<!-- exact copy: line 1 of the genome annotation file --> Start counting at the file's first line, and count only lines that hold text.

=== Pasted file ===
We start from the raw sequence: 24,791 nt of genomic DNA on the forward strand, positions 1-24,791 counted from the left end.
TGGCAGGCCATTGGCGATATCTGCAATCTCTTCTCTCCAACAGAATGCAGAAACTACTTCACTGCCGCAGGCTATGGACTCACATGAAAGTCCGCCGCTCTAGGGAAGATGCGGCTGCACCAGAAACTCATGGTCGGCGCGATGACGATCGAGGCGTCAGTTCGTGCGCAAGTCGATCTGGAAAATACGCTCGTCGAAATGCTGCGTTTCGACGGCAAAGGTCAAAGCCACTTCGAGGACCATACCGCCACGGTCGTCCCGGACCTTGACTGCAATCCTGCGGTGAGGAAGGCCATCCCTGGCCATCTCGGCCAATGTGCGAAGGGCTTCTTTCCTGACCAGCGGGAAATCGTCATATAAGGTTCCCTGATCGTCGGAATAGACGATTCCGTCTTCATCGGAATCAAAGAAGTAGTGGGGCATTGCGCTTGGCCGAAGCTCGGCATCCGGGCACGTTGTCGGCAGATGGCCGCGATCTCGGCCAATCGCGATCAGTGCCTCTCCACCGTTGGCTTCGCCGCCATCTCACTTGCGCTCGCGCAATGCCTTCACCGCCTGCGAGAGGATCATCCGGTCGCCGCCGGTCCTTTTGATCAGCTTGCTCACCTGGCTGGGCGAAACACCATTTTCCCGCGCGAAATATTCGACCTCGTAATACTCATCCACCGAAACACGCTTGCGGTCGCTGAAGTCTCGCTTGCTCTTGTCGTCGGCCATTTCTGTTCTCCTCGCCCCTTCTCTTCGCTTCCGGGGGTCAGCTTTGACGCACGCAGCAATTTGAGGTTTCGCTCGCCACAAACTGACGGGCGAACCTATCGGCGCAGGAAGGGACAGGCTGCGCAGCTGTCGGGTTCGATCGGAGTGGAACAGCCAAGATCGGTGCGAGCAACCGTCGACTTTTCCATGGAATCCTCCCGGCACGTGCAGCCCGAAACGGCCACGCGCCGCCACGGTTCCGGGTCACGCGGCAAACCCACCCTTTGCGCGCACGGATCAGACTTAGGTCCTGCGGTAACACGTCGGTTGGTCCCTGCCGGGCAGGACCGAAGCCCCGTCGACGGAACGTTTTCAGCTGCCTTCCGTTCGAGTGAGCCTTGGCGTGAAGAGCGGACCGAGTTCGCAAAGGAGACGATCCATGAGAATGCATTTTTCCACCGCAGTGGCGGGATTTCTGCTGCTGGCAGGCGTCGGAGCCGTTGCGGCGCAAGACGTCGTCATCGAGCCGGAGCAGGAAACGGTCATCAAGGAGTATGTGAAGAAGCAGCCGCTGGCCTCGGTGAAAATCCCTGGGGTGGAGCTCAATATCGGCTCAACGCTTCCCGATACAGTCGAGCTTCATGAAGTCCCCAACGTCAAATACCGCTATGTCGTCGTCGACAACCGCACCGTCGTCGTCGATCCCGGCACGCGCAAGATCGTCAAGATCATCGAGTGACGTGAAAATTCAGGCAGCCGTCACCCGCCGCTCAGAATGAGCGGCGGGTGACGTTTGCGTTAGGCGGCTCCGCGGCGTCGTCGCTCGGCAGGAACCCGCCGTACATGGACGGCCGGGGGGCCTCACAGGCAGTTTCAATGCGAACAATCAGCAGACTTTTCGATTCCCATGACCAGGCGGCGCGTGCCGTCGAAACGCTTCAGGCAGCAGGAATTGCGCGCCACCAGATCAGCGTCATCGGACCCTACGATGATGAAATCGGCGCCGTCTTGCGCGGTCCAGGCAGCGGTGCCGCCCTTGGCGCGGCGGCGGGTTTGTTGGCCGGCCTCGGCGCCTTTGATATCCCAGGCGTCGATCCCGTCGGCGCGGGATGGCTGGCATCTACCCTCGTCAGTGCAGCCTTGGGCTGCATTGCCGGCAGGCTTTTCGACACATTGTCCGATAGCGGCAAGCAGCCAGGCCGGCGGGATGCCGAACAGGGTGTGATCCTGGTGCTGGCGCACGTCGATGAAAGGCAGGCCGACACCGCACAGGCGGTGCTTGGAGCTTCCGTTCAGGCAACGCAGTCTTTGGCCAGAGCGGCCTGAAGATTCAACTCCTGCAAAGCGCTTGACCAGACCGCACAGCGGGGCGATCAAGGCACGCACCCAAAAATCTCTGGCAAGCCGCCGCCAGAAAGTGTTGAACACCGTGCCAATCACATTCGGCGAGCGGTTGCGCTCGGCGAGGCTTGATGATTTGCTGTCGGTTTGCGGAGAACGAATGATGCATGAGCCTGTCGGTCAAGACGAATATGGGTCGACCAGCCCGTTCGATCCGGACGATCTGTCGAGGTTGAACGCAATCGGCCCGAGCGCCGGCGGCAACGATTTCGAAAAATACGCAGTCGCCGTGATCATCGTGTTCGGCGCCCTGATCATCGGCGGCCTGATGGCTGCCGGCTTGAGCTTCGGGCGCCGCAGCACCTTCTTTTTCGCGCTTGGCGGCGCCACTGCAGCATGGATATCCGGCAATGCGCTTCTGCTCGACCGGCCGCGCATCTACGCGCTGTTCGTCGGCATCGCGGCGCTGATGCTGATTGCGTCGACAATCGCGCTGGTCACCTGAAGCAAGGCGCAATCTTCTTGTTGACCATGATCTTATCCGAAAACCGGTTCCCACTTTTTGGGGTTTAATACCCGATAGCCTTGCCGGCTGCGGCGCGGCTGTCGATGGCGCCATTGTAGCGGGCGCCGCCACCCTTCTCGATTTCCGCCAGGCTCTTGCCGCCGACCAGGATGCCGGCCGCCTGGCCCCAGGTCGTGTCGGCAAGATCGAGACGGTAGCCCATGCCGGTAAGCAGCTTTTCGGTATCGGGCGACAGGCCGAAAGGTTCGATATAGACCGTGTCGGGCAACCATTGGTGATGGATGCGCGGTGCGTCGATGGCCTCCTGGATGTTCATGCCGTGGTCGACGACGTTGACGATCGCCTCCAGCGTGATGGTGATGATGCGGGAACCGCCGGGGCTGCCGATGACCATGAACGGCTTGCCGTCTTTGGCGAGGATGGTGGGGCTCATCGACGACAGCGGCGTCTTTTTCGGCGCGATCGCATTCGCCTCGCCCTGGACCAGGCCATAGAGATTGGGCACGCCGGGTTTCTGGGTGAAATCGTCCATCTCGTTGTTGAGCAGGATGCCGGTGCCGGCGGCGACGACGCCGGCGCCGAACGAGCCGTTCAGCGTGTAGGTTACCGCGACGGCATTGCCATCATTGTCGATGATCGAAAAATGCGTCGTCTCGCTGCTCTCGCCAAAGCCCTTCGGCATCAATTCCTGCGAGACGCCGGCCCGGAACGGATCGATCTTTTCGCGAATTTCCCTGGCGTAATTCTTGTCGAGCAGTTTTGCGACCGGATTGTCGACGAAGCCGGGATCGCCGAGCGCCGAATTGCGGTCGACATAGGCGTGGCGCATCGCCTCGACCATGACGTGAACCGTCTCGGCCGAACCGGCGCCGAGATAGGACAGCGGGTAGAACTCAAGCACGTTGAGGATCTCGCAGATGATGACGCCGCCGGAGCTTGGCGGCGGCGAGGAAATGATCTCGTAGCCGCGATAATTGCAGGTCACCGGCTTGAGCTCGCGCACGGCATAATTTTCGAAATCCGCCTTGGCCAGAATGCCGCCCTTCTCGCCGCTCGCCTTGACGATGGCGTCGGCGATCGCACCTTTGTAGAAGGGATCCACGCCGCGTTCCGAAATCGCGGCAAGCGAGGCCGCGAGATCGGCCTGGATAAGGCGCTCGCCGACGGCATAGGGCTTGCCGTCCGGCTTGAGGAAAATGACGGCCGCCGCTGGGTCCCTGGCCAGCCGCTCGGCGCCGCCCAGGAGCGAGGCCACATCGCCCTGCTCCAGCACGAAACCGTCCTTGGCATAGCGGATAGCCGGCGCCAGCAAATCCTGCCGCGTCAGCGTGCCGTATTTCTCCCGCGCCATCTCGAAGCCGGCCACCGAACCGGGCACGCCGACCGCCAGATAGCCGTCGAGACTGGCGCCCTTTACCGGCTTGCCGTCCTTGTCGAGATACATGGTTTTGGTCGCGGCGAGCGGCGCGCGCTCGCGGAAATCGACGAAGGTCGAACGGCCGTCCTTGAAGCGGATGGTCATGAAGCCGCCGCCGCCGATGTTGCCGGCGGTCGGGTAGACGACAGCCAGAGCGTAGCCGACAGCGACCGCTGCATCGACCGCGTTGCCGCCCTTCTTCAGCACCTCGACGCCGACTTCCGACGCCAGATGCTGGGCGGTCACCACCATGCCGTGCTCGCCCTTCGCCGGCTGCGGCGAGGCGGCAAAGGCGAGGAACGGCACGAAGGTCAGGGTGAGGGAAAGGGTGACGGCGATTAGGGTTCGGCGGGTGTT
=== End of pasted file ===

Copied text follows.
We start from the raw sequence: 24,791 nt of genomic DNA on the forward strand, positions 1-24,791 counted from the left end.